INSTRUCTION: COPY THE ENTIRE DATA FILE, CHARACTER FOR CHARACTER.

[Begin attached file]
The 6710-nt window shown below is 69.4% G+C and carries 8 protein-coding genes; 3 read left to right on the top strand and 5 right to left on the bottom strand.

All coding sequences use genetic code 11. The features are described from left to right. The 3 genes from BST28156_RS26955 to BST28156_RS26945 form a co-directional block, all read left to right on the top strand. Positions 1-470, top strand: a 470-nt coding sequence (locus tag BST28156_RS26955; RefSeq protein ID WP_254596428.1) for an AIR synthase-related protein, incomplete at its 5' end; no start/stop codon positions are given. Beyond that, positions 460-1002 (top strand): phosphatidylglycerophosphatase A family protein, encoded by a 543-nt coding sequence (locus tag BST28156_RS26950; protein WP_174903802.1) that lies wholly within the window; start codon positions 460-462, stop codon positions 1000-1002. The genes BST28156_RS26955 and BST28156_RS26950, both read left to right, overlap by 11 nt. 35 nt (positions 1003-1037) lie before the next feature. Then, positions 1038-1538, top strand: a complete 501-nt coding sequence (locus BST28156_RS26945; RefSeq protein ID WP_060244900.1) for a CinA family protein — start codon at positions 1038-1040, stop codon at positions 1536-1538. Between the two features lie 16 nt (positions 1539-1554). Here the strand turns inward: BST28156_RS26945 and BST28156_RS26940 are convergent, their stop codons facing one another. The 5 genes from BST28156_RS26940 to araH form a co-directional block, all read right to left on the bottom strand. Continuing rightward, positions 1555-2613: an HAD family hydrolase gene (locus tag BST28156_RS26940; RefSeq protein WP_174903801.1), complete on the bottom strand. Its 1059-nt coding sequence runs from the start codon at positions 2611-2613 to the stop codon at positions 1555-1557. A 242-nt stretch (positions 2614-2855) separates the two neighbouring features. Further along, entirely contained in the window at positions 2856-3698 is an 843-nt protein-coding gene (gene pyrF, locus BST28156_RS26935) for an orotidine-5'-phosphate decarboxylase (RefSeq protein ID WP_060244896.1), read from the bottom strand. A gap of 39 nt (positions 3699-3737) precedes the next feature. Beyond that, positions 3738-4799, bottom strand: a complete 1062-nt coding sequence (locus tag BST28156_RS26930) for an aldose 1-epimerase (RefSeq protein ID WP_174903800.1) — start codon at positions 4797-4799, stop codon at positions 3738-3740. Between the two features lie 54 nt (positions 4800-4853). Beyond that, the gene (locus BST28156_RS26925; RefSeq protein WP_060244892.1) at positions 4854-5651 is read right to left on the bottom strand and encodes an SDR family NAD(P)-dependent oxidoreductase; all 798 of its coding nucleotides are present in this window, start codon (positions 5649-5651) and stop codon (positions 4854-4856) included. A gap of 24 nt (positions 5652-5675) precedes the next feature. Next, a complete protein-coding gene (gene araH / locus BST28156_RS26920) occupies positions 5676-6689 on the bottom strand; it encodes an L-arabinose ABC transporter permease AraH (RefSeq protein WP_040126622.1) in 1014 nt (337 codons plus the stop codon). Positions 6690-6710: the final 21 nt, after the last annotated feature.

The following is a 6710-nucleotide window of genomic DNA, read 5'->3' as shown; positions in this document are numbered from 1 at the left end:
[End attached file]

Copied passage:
The 6710-nt window shown below is 69.4% G+C and carries 8 protein-coding genes; 3 read left to right on the top strand and 5 right to left on the bottom strand.

All coding sequences use genetic code 11. The features are described from left to right. The 3 genes from BST28156_RS26955 to BST28156_RS26945 form a co-directional block, all read left to right on the top strand. Positions 1-470, top strand: a 470-nt coding sequence (locus tag BST28156_RS26955; RefSeq protein ID WP_254596428.1) for an AIR synthase-related protein, incomplete at its 5' end; no start/stop codon positions are given. Beyond that, positions 460-1002 (top strand): phosphatidylglycerophosphatase A family protein, encoded by a 543-nt coding sequence (locus tag BST28156_RS26950; protein WP_174903802.1) that lies wholly within the window; start codon positions 460-462, stop codon positions 1000-1002. The genes BST28156_RS26955 and BST28156_RS26950, both read left to right, overlap by 11 nt. 35 nt (positions 1003-1037) lie before the next feature. Then, positions 1038-1538, top strand: a complete 501-nt coding sequence (locus BST28156_RS26945; RefSeq protein ID WP_060244900.1) for a CinA family protein — start codon at positions 1038-1040, stop codon at positions 1536-1538. Between the two features lie 16 nt (positions 1539-1554). Here the strand turns inward: BST28156_RS26945 and BST28156_RS26940 are convergent, their stop codons facing one another. The 5 genes from BST28156_RS26940 to araH form a co-directional block, all read right to left on the bottom strand. Continuing rightward, positions 1555-2613: an HAD family hydrolase gene (locus tag BST28156_RS26940; RefSeq protein WP_174903801.1), complete on the bottom strand. Its 1059-nt coding sequence runs from the start codon at positions 2611-2613 to the stop codon at positions 1555-1557. A 242-nt stretch (positions 2614-2855) separates the two neighbouring features. Further along, entirely contained in the window at positions 2856-3698 is an 843-nt protein-coding gene (gene pyrF, locus BST28156_RS26935) for an orotidine-5'-phosphate decarboxylase (RefSeq protein ID WP_060244896.1), read from the bottom strand. A gap of 39 nt (positions 3699-3737) precedes the next feature. Beyond that, positions 3738-4799, bottom strand: a complete 1062-nt coding sequence (locus tag BST28156_RS26930) for an aldose 1-epimerase (RefSeq protein ID WP_174903800.1) — start codon at positions 4797-4799, stop codon at positions 3738-3740. Between the two features lie 54 nt (positions 4800-4853). Beyond that, the gene (locus BST28156_RS26925; RefSeq protein WP_060244892.1) at positions 4854-5651 is read right to left on the bottom strand and encodes an SDR family NAD(P)-dependent oxidoreductase; all 798 of its coding nucleotides are present in this window, start codon (positions 5649-5651) and stop codon (positions 4854-4856) included. A gap of 24 nt (positions 5652-5675) precedes the next feature. Next, a complete protein-coding gene (gene araH / locus BST28156_RS26920) occupies positions 5676-6689 on the bottom strand; it encodes an L-arabinose ABC transporter permease AraH (RefSeq protein WP_040126622.1) in 1014 nt (337 codons plus the stop codon). Positions 6690-6710: the final 21 nt, after the last annotated feature.

The following is a 6710-nucleotide window of genomic DNA, read 5'->3' as shown; positions in this document are numbered from 1 at the left end: